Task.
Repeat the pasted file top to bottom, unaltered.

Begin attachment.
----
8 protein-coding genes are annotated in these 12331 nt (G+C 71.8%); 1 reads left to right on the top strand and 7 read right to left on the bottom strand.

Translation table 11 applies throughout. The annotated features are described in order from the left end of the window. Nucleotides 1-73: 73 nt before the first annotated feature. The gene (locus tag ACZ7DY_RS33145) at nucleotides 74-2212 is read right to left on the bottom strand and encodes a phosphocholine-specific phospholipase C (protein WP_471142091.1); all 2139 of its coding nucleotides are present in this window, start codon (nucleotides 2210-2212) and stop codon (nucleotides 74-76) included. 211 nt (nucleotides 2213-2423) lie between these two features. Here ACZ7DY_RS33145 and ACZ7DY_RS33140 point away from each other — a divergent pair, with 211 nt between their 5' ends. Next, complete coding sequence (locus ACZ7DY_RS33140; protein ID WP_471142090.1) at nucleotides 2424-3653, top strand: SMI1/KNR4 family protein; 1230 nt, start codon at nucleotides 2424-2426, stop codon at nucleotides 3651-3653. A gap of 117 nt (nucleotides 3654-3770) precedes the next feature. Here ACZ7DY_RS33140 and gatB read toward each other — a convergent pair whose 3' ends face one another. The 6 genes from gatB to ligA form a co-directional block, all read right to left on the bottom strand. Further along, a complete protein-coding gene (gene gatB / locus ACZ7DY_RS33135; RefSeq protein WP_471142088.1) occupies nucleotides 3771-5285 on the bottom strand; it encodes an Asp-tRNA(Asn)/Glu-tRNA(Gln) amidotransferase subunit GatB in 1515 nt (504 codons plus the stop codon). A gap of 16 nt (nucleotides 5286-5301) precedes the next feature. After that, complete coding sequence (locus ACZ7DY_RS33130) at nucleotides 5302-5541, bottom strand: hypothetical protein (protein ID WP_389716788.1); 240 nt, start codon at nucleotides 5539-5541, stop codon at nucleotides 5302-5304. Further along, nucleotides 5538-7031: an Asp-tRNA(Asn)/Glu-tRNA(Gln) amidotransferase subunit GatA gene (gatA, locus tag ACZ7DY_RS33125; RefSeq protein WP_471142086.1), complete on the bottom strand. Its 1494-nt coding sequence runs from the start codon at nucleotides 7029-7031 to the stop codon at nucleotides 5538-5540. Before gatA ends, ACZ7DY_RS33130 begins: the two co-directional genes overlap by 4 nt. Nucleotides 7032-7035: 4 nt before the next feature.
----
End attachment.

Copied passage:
8 protein-coding genes are annotated in these 12331 nt (G+C 71.8%); 1 reads left to right on the top strand and 7 read right to left on the bottom strand.

Translation table 11 applies throughout. The annotated features are described in order from the left end of the window. Nucleotides 1-73: 73 nt before the first annotated feature. The gene (locus tag ACZ7DY_RS33145) at nucleotides 74-2212 is read right to left on the bottom strand and encodes a phosphocholine-specific phospholipase C (protein WP_471142091.1); all 2139 of its coding nucleotides are present in this window, start codon (nucleotides 2210-2212) and stop codon (nucleotides 74-76) included. 211 nt (nucleotides 2213-2423) lie between these two features. Here ACZ7DY_RS33145 and ACZ7DY_RS33140 point away from each other — a divergent pair, with 211 nt between their 5' ends. Next, complete coding sequence (locus ACZ7DY_RS33140; protein ID WP_471142090.1) at nucleotides 2424-3653, top strand: SMI1/KNR4 family protein; 1230 nt, start codon at nucleotides 2424-2426, stop codon at nucleotides 3651-3653. A gap of 117 nt (nucleotides 3654-3770) precedes the next feature. Here ACZ7DY_RS33140 and gatB read toward each other — a convergent pair whose 3' ends face one another. The 6 genes from gatB to ligA form a co-directional block, all read right to left on the bottom strand. Further along, a complete protein-coding gene (gene gatB / locus ACZ7DY_RS33135; RefSeq protein WP_471142088.1) occupies nucleotides 3771-5285 on the bottom strand; it encodes an Asp-tRNA(Asn)/Glu-tRNA(Gln) amidotransferase subunit GatB in 1515 nt (504 codons plus the stop codon). A gap of 16 nt (nucleotides 5286-5301) precedes the next feature. After that, complete coding sequence (locus ACZ7DY_RS33130) at nucleotides 5302-5541, bottom strand: hypothetical protein (protein ID WP_389716788.1); 240 nt, start codon at nucleotides 5539-5541, stop codon at nucleotides 5302-5304. Further along, nucleotides 5538-7031: an Asp-tRNA(Asn)/Glu-tRNA(Gln) amidotransferase subunit GatA gene (gatA, locus tag ACZ7DY_RS33125; RefSeq protein WP_471142086.1), complete on the bottom strand. Its 1494-nt coding sequence runs from the start codon at nucleotides 7029-7031 to the stop codon at nucleotides 5538-5540. Before gatA ends, ACZ7DY_RS33130 begins: the two co-directional genes overlap by 4 nt. Nucleotides 7032-7035: 4 nt before the next feature.